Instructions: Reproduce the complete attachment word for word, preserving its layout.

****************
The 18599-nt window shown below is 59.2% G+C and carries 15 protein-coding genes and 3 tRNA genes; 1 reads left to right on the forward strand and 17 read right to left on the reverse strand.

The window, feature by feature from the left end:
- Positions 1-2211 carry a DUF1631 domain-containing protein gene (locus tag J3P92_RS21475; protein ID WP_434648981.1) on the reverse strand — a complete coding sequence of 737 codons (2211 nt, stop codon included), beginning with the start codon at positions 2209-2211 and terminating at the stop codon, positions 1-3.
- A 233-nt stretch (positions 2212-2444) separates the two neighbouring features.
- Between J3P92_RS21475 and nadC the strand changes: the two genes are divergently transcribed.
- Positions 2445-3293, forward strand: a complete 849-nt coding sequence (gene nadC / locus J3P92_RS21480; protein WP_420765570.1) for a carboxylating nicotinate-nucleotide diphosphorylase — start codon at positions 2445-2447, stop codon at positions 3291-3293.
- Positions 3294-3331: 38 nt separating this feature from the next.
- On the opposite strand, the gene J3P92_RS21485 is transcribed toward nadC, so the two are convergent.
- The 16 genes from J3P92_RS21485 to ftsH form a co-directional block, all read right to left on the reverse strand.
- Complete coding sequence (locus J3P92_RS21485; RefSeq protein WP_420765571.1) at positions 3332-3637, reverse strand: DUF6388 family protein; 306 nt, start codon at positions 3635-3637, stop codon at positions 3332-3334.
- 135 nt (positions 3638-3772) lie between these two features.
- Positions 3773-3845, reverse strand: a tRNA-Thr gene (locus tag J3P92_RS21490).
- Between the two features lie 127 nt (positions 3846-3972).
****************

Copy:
The 18599-nt window shown below is 59.2% G+C and carries 15 protein-coding genes and 3 tRNA genes; 1 reads left to right on the forward strand and 17 read right to left on the reverse strand.

The window, feature by feature from the left end:
- Positions 1-2211 carry a DUF1631 domain-containing protein gene (locus tag J3P92_RS21475; protein ID WP_434648981.1) on the reverse strand — a complete coding sequence of 737 codons (2211 nt, stop codon included), beginning with the start codon at positions 2209-2211 and terminating at the stop codon, positions 1-3.
- A 233-nt stretch (positions 2212-2444) separates the two neighbouring features.
- Between J3P92_RS21475 and nadC the strand changes: the two genes are divergently transcribed.
- Positions 2445-3293, forward strand: a complete 849-nt coding sequence (gene nadC / locus J3P92_RS21480; protein WP_420765570.1) for a carboxylating nicotinate-nucleotide diphosphorylase — start codon at positions 2445-2447, stop codon at positions 3291-3293.
- Positions 3294-3331: 38 nt separating this feature from the next.
- On the opposite strand, the gene J3P92_RS21485 is transcribed toward nadC, so the two are convergent.
- The 16 genes from J3P92_RS21485 to ftsH form a co-directional block, all read right to left on the reverse strand.
- Complete coding sequence (locus J3P92_RS21485; RefSeq protein WP_420765571.1) at positions 3332-3637, reverse strand: DUF6388 family protein; 306 nt, start codon at positions 3635-3637, stop codon at positions 3332-3334.
- 135 nt (positions 3638-3772) lie between these two features.
- Positions 3773-3845, reverse strand: a tRNA-Thr gene (locus tag J3P92_RS21490).
- Between the two features lie 127 nt (positions 3846-3972).